As Beth aggressively whisked the suggested amount of water into the bowl of pancake mix, an idea bounced around her brain. An idea that made her immediately feel like a bad mother for even considering it. What mom didn’t relish each and every second she spent with the beings that grew inside her own body?
This one, because that idea sounded better and better with each passing second as Liza started skipping in circles around the kitchen, gaining volume and speed with each pass. When the commotion roused her older sister, dragging Kate into the mix and increasing the decibels inside the room by unimaginable amounts, the decision was made.
Bad mom it was.
“Hey! Do you guys want to go to playtime today?” Beth scooped up a ladle full of the heavily mixed pancake batter and dumped a puddle into the middle of a non-stick pan as she smiled brightly at her daughters, praying she could convince them to go willingly.
They stopped racing around and eyed her.
“There’s a place where kids go to have fun and run around and play games.” Beth glanced down at the skillet. Nothing was happening. “Shit.” The burner was off.
“You can’t say shit.” Liza shook her head. “Shit’s a bad word. I can’t say shit, you can’t say shit, Nana can’t say shit, Paul can’t say sh--”
“Stop!” Beth twisted the knob, turning on the burner. “Please, just stop.” She grabbed the butter and syrup out of the fridge and set them on the tiny bit of exposed table before stacking the odds and ends covering
“What do you want to drink?” She grabbed two cups from the cabinet and yanked open the fridge. An open container of yogurt toppled off the middle shelf and landed with a wet splat at and on her feet. An unreasonable amount of anger and frustration made her want to scream. Or cry. Or just run and hide in the bathroom.
But they would find her. They always did.
“Mommy, is our house on fire?”
The words were barely out of Kate’s mouth when the smell of smoke curled up Beth’s flared nostrils. She took a deep breath before turning around. “No honey.” Pulling the pan of charred batter off the stove she walked to the back door. Beth yanked it open and chucked the pan as far as she could. It landed with a thunk and a sizzle of steam in the fresh white snow.
For just a second she stood on the deck, breathing in the cold air, trying to clear out all the unwarranted aggravation of the morning. For a second she felt better. Then Beth’s eyes fell to the freshly shoveled deck under her feet.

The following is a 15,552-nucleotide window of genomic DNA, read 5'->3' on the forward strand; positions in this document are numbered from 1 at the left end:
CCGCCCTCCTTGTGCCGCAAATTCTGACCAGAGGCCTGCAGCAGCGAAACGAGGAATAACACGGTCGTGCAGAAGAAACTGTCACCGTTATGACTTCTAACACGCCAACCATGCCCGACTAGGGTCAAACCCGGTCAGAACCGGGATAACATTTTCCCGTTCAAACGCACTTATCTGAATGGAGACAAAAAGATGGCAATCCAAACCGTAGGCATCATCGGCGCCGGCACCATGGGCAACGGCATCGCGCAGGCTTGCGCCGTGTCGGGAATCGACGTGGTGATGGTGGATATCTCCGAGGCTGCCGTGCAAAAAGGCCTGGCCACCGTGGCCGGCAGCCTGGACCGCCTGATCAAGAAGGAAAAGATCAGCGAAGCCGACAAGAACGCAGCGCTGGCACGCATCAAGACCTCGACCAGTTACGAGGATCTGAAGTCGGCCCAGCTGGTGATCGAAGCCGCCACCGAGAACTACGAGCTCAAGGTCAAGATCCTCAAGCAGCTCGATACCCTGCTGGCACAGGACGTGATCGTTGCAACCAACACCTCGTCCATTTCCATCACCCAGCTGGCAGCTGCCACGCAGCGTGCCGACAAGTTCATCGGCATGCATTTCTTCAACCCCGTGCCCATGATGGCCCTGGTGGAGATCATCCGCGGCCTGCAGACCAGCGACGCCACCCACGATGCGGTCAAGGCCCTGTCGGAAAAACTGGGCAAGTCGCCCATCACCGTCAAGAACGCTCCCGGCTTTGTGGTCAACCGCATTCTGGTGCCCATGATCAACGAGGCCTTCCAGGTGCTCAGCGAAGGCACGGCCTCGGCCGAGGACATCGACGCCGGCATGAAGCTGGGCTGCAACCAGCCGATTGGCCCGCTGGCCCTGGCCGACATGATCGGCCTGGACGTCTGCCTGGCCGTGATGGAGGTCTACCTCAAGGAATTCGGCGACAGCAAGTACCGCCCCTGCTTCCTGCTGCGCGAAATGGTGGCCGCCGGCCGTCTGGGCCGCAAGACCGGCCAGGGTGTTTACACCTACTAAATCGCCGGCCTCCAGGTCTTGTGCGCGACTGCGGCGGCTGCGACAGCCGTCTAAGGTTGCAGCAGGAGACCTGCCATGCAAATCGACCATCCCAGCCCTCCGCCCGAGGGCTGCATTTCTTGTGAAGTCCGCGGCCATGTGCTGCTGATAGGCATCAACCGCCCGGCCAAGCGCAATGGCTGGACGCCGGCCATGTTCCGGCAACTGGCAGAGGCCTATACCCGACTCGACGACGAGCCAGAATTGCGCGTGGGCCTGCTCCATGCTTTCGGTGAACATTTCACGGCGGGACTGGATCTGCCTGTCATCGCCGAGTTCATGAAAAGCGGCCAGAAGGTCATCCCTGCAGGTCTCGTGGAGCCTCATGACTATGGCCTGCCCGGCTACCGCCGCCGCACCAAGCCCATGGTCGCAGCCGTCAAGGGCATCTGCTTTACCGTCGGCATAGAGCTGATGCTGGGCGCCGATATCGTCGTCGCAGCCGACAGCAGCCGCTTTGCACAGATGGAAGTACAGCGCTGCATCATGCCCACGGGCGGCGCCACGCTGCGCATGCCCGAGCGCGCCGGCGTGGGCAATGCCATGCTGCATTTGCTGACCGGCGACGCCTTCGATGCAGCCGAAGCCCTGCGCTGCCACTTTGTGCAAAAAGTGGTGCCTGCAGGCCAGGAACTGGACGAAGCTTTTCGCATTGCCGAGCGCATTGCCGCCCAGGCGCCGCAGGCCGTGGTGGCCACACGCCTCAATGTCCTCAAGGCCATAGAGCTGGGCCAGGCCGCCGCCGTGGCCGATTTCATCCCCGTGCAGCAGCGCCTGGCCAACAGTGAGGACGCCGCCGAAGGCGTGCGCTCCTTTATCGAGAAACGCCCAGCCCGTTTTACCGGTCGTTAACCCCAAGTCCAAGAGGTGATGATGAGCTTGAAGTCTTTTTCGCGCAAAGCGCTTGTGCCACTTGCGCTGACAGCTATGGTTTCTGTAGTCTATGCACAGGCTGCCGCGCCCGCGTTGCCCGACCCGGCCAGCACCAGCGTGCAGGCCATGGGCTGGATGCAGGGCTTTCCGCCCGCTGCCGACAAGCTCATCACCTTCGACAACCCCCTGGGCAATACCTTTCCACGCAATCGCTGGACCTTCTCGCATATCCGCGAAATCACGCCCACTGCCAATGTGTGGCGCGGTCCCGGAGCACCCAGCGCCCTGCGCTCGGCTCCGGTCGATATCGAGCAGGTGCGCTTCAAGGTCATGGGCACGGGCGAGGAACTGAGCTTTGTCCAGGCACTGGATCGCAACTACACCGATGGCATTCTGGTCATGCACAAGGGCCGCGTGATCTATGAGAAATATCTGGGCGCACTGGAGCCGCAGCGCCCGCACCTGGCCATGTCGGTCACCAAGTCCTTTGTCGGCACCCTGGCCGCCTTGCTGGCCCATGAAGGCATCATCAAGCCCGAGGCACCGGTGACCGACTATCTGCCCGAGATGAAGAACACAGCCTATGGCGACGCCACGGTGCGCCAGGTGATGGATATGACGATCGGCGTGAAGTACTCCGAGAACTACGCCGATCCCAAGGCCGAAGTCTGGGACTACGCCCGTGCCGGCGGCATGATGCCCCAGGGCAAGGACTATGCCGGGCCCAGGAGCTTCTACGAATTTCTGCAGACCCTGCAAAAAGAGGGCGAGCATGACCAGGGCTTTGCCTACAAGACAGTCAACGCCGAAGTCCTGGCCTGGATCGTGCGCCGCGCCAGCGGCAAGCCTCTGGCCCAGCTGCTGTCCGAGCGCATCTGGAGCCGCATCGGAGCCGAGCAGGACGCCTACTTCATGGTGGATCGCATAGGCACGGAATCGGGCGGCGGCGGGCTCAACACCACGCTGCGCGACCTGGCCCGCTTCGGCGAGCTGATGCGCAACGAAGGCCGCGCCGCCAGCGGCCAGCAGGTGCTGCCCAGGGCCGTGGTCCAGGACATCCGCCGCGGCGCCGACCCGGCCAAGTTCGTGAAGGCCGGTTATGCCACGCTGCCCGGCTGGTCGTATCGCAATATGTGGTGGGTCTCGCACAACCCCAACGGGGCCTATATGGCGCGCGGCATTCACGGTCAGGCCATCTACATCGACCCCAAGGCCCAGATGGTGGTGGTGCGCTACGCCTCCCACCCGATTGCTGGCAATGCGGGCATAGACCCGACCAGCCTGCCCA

“Damn it Thomas.” Cleaning was not going to be happening today. Not this morning at least. She needed to go find her brother-in-law and tell him thank you for being so thoughtful now please quit.
Beth went back inside. “Looks like we’re grabbing pancakes on the way to play time ladies.” She clapped her hands, following the girls as they ran for the stairs. “Let’s get some warm clothes on and get this show on the road.”
Thirty minutes later they were bundled up and almost into town. A quick stop at the drive-thru and two excited girls had breakfast and one tired mother had her second coffee of the day in hand. By the time Beth’s van pulled into the parking lot of the rec center, both girls had full bellies and hair stuck to their cheeks.
Beth fished around in her purse hunting for wipes and coming up empty. “Did you drink the syrup?”
Kate pointed to the bucket seat across from her. “Liza did.”
Liza nodded licking at the corner of her mouth. “It’s my favorite.”
Beth gave up the hunt for wipes and pulled out the only option she had, a slightly used tissue. It was almost to her lips, ready to wet the flimsy Kleenex the only way she could, when a familiar voice rang out behind her.
She spun around to find Autumn smiling from ear to ear. In the past year, Beth learned a lot about herself and her life, including who her real friends were and Autumn was one of the best one’s she had. Ever.
“Did you drop the boys off?” Beth looked around, but her friend’s three rowdy sons were nowhere in sight.
“Heck yeah I did.” Autumn’s smile widened. “Why do you think I’m smiling?”
She’d assumed Autumn was smiling because she was always smiling. The woman was like the anti-Beth. Happy, bubby, upbeat and organized.
“You don’t have any wipes on you do you?” Beth said a silent prayer she wouldn’t be sending her girls into their first playtime at the rec with fly-paper faces. That would look great. Teacher drops filthy daughters off to go live it up while they are left sitting in a strange place trying to pick the lint off their cheeks.
Autumn pulled a nearly full pack of towelettes from her purse. “I have these. The boys give me crap if I try to wipe their faces with baby wipes.” She peeled back the plastic sticky strip covering the opening of the package and tugged a couple loose then handed them to Beth. “They say it makes their faces smell like butts.”
Beth scrubbed at Kate’s sugary cheeks, grateful God didn’t gift her with boys. She unfastened Kate and moved on to Liza. Liza’s lower lip was jutted out in a pout.
“I wanted to be first.”
Beth added the second wipe to the one in her hand. Her younger daughter’s face was putting up more of a fight and one wipe wasn’t going to cut it. “You know you can’t be first.” She leaned back, checking Liza’s little face for any remaining stickiness. “And you know why.”
Liza huffed, crossing her arms over her puffy pink winter coat. “Cause I run away.” She turned her gaze to Beth, her eyes serious. “I’m bigger now though.”
Beth unsnapped the seatbelt across Liza’s chest and hauled her from the van. “You mean since last week?”